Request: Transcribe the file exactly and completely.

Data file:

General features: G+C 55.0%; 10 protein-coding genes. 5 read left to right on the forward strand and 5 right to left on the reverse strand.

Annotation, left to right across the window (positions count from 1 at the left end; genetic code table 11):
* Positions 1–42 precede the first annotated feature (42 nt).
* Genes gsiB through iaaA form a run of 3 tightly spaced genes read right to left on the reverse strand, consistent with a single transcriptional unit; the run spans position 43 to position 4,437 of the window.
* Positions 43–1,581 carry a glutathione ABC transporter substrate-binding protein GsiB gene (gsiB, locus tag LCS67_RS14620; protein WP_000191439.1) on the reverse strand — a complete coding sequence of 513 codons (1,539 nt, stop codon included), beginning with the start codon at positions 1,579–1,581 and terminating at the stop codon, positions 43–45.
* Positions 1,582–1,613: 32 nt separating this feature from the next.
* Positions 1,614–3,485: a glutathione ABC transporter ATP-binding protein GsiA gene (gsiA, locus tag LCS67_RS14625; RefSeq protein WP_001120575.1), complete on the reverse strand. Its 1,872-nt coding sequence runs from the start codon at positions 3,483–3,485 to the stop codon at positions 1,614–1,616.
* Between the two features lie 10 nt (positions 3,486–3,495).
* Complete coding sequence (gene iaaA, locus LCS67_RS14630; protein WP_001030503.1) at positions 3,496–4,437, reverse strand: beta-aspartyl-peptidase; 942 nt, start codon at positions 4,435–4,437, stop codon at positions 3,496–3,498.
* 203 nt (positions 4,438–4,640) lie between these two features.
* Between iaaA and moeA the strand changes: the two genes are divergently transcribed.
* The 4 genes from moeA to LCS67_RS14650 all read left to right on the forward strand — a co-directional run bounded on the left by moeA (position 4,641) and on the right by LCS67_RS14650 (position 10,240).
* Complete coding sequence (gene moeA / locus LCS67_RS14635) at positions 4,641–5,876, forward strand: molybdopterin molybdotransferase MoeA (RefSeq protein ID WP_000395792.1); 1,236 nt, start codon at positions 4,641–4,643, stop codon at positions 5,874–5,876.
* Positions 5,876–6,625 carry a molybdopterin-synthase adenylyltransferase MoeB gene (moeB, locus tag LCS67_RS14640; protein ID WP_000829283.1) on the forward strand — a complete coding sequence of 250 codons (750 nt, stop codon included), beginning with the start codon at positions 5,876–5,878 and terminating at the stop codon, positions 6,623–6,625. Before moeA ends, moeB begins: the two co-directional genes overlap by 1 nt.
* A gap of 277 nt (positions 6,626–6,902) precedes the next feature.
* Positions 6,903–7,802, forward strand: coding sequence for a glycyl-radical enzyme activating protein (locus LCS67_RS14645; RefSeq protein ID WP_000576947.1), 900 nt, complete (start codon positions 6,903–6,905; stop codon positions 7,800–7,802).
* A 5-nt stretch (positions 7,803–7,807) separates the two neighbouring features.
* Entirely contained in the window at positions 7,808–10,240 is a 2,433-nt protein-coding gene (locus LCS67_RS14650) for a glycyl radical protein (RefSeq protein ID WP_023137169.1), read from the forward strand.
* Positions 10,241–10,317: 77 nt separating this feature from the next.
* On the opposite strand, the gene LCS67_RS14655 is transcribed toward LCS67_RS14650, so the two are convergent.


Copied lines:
General features: G+C 55.0%; 10 protein-coding genes. 5 read left to right on the forward strand and 5 right to left on the reverse strand.

Annotation, left to right across the window (positions count from 1 at the left end; genetic code table 11):
* Positions 1–42 precede the first annotated feature (42 nt).
* Genes gsiB through iaaA form a run of 3 tightly spaced genes read right to left on the reverse strand, consistent with a single transcriptional unit; the run spans position 43 to position 4,437 of the window.
* Positions 43–1,581 carry a glutathione ABC transporter substrate-binding protein GsiB gene (gsiB, locus tag LCS67_RS14620; protein WP_000191439.1) on the reverse strand — a complete coding sequence of 513 codons (1,539 nt, stop codon included), beginning with the start codon at positions 1,579–1,581 and terminating at the stop codon, positions 43–45.
* Positions 1,582–1,613: 32 nt separating this feature from the next.
* Positions 1,614–3,485: a glutathione ABC transporter ATP-binding protein GsiA gene (gsiA, locus tag LCS67_RS14625; RefSeq protein WP_001120575.1), complete on the reverse strand. Its 1,872-nt coding sequence runs from the start codon at positions 3,483–3,485 to the stop codon at positions 1,614–1,616.
* Between the two features lie 10 nt (positions 3,486–3,495).
* Complete coding sequence (gene iaaA, locus LCS67_RS14630; protein WP_001030503.1) at positions 3,496–4,437, reverse strand: beta-aspartyl-peptidase; 942 nt, start codon at positions 4,435–4,437, stop codon at positions 3,496–3,498.
* 203 nt (positions 4,438–4,640) lie between these two features.
* Between iaaA and moeA the strand changes: the two genes are divergently transcribed.
* The 4 genes from moeA to LCS67_RS14650 all read left to right on the forward strand — a co-directional run bounded on the left by moeA (position 4,641) and on the right by LCS67_RS14650 (position 10,240).
* Complete coding sequence (gene moeA / locus LCS67_RS14635) at positions 4,641–5,876, forward strand: molybdopterin molybdotransferase MoeA (RefSeq protein ID WP_000395792.1); 1,236 nt, start codon at positions 4,641–4,643, stop codon at positions 5,874–5,876.
* Positions 5,876–6,625 carry a molybdopterin-synthase adenylyltransferase MoeB gene (moeB, locus tag LCS67_RS14640; protein ID WP_000829283.1) on the forward strand — a complete coding sequence of 250 codons (750 nt, stop codon included), beginning with the start codon at positions 5,876–5,878 and terminating at the stop codon, positions 6,623–6,625. Before moeA ends, moeB begins: the two co-directional genes overlap by 1 nt.
* A gap of 277 nt (positions 6,626–6,902) precedes the next feature.
* Positions 6,903–7,802, forward strand: coding sequence for a glycyl-radical enzyme activating protein (locus LCS67_RS14645; RefSeq protein ID WP_000576947.1), 900 nt, complete (start codon positions 6,903–6,905; stop codon positions 7,800–7,802).
* A 5-nt stretch (positions 7,803–7,807) separates the two neighbouring features.
* Entirely contained in the window at positions 7,808–10,240 is a 2,433-nt protein-coding gene (locus LCS67_RS14650) for a glycyl radical protein (RefSeq protein ID WP_023137169.1), read from the forward strand.
* Positions 10,241–10,317: 77 nt separating this feature from the next.
* On the opposite strand, the gene LCS67_RS14655 is transcribed toward LCS67_RS14650, so the two are convergent.